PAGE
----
Daily Digest News – August 7, 2020

Hand selected flexible workspace news from the most reliable sources to keep you ahead of the pack. We find all the latest news, so you don’t have to. Morning and afternoon updates. Stay in the know.

Here’s what you need to know today:

Facebook Extends Remote Working Until Summer 2021

Facebook has announced that it will extend its remote work policy until the middle of next year, following Google’s similar announcement.

“Based on guidance from health and government experts, as well as decisions drawn from our internal discussions about these matters, we are allowing employees to continue voluntarily working from home until July 2021,” a spokeswoman said.

In addition to this announcement, the social media company revealed it would provide employees with $1,000 to use towards home office needs.

Despite Google and Facebook making the transition to a more distributed workforce, both have continued to build out their physical workplaces. For instance, Facebook signed a lease to add 730,000 square feet to its already 2.2 million square feet of office space in New York City earlier this year.

Some companies have already prepared a more long-term plan, such as Twitter which announced that workers could work from home indefinitely back in May.

(Credit: Bigstock)

Korea’s Flexible Office Market Is Flourishing

CBRE’s new research titled “Korea’s The Future Is Flexible: The Evolution of Work and The Office in Korea” has identified how the pandemic has shaped the workspace industry.

The findings reveal that there is an increase in demand for flexible workspaces, remote working and activity-based working environments. However, CBRE adds that in order for flexible offices to be successful moving forward, they will need to reconfigure their layouts to accommodate physical distancing and sanitation protocols.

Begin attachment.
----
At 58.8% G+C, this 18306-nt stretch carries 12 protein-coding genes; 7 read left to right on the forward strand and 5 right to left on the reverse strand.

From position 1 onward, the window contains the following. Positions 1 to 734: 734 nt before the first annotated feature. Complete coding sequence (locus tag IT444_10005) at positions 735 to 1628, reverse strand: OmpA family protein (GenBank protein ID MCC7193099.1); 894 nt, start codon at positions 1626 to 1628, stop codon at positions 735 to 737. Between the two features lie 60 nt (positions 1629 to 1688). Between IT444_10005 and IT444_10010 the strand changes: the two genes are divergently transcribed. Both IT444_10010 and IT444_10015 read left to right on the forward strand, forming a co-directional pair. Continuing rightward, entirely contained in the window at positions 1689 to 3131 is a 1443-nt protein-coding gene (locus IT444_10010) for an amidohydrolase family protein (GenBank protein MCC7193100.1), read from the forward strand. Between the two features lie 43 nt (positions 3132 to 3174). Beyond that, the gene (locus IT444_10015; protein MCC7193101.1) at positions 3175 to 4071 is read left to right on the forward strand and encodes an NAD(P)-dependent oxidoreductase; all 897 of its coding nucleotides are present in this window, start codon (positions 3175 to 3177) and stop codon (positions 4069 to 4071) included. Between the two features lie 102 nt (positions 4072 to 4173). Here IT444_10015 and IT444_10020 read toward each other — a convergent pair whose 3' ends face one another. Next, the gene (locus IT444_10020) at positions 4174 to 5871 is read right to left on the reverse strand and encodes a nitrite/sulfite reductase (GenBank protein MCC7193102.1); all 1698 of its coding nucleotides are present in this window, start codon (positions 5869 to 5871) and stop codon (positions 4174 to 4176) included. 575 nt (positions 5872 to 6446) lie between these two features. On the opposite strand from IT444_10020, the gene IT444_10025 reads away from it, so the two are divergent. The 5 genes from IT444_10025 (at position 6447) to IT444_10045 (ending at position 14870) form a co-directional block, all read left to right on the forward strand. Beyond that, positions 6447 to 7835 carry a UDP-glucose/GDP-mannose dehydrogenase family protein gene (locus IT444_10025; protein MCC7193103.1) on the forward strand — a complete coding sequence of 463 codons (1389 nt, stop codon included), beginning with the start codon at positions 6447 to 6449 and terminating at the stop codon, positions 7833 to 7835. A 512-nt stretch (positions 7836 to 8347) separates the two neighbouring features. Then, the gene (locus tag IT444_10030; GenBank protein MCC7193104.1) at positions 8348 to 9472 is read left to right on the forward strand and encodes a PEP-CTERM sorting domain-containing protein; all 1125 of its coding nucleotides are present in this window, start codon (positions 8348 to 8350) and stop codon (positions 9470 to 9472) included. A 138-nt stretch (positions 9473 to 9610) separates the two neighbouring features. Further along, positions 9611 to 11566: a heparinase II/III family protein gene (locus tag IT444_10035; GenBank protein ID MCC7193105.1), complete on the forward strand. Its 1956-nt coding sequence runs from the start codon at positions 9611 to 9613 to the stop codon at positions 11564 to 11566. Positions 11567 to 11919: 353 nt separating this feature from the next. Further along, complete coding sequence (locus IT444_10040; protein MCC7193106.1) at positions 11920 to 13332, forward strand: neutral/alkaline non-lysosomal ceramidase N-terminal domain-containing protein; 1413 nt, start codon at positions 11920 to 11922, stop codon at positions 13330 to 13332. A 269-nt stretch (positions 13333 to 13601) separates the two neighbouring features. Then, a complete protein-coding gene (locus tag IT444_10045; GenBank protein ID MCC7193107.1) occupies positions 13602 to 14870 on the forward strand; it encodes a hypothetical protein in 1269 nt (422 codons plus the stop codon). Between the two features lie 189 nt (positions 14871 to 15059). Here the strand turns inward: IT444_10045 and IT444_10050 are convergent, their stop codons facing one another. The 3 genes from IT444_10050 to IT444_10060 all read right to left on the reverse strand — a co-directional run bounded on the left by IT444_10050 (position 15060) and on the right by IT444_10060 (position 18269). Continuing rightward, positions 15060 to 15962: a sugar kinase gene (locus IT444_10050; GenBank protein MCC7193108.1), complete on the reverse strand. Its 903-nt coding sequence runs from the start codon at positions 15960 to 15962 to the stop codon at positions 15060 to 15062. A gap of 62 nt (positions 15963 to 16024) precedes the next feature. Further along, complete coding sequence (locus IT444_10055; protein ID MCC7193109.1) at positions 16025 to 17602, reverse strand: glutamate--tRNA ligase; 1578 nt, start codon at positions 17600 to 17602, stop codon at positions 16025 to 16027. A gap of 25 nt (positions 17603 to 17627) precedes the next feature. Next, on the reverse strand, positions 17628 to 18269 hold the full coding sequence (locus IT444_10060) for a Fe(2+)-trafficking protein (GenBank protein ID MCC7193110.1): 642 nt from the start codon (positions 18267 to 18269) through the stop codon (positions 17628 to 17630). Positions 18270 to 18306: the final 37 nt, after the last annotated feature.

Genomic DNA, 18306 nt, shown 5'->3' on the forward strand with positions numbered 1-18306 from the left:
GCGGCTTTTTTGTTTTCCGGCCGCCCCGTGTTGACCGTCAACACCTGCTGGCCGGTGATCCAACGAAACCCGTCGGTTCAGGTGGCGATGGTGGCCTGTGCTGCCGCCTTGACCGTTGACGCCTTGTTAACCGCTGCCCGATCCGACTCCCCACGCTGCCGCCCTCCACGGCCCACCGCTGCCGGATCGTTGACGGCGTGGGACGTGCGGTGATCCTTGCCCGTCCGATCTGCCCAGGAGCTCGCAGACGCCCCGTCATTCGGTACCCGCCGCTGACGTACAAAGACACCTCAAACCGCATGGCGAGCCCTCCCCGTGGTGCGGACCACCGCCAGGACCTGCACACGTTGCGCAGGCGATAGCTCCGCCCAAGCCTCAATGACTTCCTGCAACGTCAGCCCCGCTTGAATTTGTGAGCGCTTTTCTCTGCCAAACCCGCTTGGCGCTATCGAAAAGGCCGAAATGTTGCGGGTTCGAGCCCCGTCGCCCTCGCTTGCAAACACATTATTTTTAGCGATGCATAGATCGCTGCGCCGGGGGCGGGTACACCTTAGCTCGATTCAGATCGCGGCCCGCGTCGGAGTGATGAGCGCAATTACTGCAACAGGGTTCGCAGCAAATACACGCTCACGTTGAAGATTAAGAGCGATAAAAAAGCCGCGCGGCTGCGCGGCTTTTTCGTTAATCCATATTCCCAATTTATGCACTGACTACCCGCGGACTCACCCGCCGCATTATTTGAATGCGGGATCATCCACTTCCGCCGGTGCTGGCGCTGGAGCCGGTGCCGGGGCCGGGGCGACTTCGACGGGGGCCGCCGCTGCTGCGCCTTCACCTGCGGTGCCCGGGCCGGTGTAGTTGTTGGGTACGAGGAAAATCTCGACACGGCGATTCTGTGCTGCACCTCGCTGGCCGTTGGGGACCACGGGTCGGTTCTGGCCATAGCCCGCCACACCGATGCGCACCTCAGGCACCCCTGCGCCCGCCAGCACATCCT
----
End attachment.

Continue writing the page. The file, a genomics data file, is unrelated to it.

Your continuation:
The Latest News
Delivered To Your Inbox

“In the future, companies will need to rethink the balance between office work and remote work considering what the office does for efficiency as well as take into account the recent trend of using the office as a means of corporate branding and collaboration,” said Don Lim, Managing Director of CBRE.

According to an interview conducted with four large coworking firms by CBRE Research, the companies saw that the pandemic actually had little impact on business. In fact, the firm revealed that H1 2020 saw an increase in leasing and membership inquiries looking for short-term workspaces as a result of the pandemic.

“As more companies review the efficiency of space with implementation of remote work, it will lead to changes in the size, role and features of the office,” said Claire Choi, Head of Research at CBRE Korea.

(Credit: CBRE)

Ucommune Formally Walks Away From IPO

Beijing-based coworking operator Ucommune has revealed it will walk away from its planned initial public offering from the New York Stock Exchange.

The IPO withdrawal, which was filed last December, came after the company entered a merger agreement with New York-based firm Orisun Acquisition Corp. in July.

“In light of the current capital markets condition, the company is considering other alternatives and has determined not to proceed at this time with the offering and sale of the securities proposed to be covered by the Registration Statement,” Ucommune said in its request submitted to the U.S. Securities and Exchange Commission (SEC).

The newly-merged company would have a valuation of around $769 million and is expected to trade on NASDAQ by the third quarter of 2020.

(Credit: Ucommune)
Share this article